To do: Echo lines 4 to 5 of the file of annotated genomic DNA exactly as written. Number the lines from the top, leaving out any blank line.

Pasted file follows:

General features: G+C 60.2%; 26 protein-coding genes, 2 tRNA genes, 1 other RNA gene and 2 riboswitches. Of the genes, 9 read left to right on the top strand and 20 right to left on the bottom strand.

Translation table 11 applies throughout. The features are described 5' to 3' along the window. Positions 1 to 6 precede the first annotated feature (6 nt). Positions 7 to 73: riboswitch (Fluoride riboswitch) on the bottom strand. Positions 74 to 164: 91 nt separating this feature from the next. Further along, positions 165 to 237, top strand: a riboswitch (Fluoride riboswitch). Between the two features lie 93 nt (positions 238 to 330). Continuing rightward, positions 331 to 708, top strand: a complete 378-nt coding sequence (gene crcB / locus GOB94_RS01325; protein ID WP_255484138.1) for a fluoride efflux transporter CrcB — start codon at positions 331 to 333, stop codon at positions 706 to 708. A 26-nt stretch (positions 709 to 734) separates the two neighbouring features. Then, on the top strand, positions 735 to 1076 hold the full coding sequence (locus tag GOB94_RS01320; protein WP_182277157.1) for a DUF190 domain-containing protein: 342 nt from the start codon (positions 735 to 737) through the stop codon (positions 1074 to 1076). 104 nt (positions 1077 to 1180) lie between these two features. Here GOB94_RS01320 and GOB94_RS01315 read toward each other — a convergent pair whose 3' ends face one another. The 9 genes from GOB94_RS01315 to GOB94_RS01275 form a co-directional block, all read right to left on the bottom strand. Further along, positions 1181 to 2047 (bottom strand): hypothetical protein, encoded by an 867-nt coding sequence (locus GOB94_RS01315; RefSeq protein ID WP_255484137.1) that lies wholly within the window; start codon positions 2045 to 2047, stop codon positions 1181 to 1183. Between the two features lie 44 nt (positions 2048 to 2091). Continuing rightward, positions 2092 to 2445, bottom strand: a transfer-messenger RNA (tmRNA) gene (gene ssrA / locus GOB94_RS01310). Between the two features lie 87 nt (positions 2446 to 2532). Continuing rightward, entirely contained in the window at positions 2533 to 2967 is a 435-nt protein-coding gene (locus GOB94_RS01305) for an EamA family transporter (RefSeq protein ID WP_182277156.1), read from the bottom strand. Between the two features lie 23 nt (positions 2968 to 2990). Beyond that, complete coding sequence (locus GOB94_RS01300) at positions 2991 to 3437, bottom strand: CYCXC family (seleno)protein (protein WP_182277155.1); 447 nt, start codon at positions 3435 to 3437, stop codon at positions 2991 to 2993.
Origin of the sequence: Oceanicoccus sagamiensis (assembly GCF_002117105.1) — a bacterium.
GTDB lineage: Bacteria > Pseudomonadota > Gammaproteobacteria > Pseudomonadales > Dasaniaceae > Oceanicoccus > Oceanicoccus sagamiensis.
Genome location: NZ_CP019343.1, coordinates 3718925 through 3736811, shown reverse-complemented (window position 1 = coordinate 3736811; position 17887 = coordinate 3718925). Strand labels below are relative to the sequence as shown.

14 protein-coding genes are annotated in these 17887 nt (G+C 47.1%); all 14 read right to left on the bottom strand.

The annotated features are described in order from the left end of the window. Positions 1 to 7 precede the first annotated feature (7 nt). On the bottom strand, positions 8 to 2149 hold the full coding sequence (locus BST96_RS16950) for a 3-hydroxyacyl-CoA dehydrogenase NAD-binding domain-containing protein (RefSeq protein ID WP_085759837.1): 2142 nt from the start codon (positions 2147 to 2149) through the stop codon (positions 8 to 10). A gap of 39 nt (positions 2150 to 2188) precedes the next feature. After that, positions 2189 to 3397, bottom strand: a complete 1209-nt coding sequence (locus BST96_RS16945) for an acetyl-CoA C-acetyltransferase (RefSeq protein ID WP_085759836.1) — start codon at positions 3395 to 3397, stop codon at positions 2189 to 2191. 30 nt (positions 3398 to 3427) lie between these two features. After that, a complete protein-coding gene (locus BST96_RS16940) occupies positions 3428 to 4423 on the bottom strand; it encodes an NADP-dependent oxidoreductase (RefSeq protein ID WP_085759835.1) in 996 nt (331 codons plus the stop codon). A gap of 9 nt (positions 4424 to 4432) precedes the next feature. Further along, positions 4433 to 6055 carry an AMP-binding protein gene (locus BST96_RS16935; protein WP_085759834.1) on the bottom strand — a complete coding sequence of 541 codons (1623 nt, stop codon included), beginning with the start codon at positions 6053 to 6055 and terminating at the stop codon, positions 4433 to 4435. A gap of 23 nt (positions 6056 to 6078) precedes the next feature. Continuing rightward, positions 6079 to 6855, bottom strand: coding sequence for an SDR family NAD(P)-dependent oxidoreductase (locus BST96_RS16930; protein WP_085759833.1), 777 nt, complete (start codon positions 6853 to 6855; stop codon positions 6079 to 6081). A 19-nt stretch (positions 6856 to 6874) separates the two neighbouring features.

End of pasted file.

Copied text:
GTDB lineage: Bacteria > Pseudomonadota > Gammaproteobacteria > Pseudomonadales > Dasaniaceae > Oceanicoccus > Oceanicoccus sagamiensis.
Genome location: NZ_CP019343.1, coordinates 3718925 through 3736811, shown reverse-complemented (window position 1 = coordinate 3736811; position 17887 = coordinate 3718925). Strand labels below are relative to the sequence as shown.